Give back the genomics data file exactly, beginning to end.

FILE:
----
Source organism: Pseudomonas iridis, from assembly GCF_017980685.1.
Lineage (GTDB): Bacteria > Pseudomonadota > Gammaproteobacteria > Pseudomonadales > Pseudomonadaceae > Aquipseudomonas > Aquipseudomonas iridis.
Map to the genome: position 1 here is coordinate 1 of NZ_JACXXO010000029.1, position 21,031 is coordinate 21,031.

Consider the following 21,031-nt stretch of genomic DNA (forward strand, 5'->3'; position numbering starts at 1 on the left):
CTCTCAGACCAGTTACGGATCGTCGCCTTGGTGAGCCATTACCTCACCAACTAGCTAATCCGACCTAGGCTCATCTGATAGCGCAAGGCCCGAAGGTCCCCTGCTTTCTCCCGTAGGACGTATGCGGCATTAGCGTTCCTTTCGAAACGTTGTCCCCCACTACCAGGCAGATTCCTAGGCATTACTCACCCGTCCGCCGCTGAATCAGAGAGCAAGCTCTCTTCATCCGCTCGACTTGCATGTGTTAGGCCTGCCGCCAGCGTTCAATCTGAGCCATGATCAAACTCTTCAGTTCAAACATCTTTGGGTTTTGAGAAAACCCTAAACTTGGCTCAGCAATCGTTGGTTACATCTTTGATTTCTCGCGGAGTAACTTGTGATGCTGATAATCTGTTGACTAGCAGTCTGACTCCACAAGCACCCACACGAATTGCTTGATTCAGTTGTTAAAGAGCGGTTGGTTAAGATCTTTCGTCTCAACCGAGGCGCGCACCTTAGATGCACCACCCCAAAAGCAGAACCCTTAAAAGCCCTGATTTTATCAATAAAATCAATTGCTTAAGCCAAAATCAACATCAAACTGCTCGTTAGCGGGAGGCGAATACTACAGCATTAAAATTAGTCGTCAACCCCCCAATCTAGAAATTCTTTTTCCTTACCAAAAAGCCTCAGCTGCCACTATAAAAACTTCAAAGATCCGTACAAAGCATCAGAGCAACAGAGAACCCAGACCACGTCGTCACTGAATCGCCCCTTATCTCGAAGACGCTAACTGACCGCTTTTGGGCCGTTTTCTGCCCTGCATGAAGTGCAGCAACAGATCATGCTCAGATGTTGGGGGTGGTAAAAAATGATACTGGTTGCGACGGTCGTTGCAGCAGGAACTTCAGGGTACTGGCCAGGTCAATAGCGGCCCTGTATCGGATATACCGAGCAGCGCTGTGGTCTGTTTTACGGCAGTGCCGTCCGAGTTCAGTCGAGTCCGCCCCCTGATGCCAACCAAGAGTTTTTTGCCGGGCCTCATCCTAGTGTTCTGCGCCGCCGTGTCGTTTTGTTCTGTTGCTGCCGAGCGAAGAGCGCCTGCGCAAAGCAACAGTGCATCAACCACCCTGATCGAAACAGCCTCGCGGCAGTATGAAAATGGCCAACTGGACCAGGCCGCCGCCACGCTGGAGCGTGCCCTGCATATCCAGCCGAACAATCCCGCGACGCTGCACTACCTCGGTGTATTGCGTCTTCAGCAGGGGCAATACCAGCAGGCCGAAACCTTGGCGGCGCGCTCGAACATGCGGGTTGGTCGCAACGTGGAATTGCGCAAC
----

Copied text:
Source organism: Pseudomonas iridis, from assembly GCF_017980685.1.
Lineage (GTDB): Bacteria > Pseudomonadota > Gammaproteobacteria > Pseudomonadales > Pseudomonadaceae > Aquipseudomonas > Aquipseudomonas iridis.
Map to the genome: position 1 here is coordinate 1 of NZ_JACXXO010000029.1, position 21,031 is coordinate 21,031.

Consider the following 21,031-nt stretch of genomic DNA (forward strand, 5'->3'; position numbering starts at 1 on the left):
CTCTCAGACCAGTTACGGATCGTCGCCTTGGTGAGCCATTACCTCACCAACTAGCTAATCCGACCTAGGCTCATCTGATAGCGCAAGGCCCGAAGGTCCCCTGCTTTCTCCCGTAGGACGTATGCGGCATTAGCGTTCCTTTCGAAACGTTGTCCCCCACTACCAGGCAGATTCCTAGGCATTACTCACCCGTCCGCCGCTGAATCAGAGAGCAAGCTCTCTTCATCCGCTCGACTTGCATGTGTTAGGCCTGCCGCCAGCGTTCAATCTGAGCCATGATCAAACTCTTCAGTTCAAACATCTTTGGGTTTTGAGAAAACCCTAAACTTGGCTCAGCAATCGTTGGTTACATCTTTGATTTCTCGCGGAGTAACTTGTGATGCTGATAATCTGTTGACTAGCAGTCTGACTCCACAAGCACCCACACGAATTGCTTGATTCAGTTGTTAAAGAGCGGTTGGTTAAGATCTTTCGTCTCAACCGAGGCGCGCACCTTAGATGCACCACCCCAAAAGCAGAACCCTTAAAAGCCCTGATTTTATCAATAAAATCAATTGCTTAAGCCAAAATCAACATCAAACTGCTCGTTAGCGGGAGGCGAATACTACAGCATTAAAATTAGTCGTCAACCCCCCAATCTAGAAATTCTTTTTCCTTACCAAAAAGCCTCAGCTGCCACTATAAAAACTTCAAAGATCCGTACAAAGCATCAGAGCAACAGAGAACCCAGACCACGTCGTCACTGAATCGCCCCTTATCTCGAAGACGCTAACTGACCGCTTTTGGGCCGTTTTCTGCCCTGCATGAAGTGCAGCAACAGATCATGCTCAGATGTTGGGGGTGGTAAAAAATGATACTGGTTGCGACGGTCGTTGCAGCAGGAACTTCAGGGTACTGGCCAGGTCAATAGCGGCCCTGTATCGGATATACCGAGCAGCGCTGTGGTCTGTTTTACGGCAGTGCCGTCCGAGTTCAGTCGAGTCCGCCCCCTGATGCCAACCAAGAGTTTTTTGCCGGGCCTCATCCTAGTGTTCTGCGCCGCCGTGTCGTTTTGTTCTGTTGCTGCCGAGCGAAGAGCGCCTGCGCAAAGCAACAGTGCATCAACCACCCTGATCGAAACAGCCTCGCGGCAGTATGAAAATGGCCAACTGGACCAGGCCGCCGCCACGCTGGAGCGTGCCCTGCATATCCAGCCGAACAATCCCGCGACGCTGCACTACCTCGGTGTATTGCGTCTTCAGCAGGGGCAATACCAGCAGGCCGAAACCTTGGCGGCGCGCTCGAACATGCGGGTTGGTCGCAACGTGGAATTGCGCAAC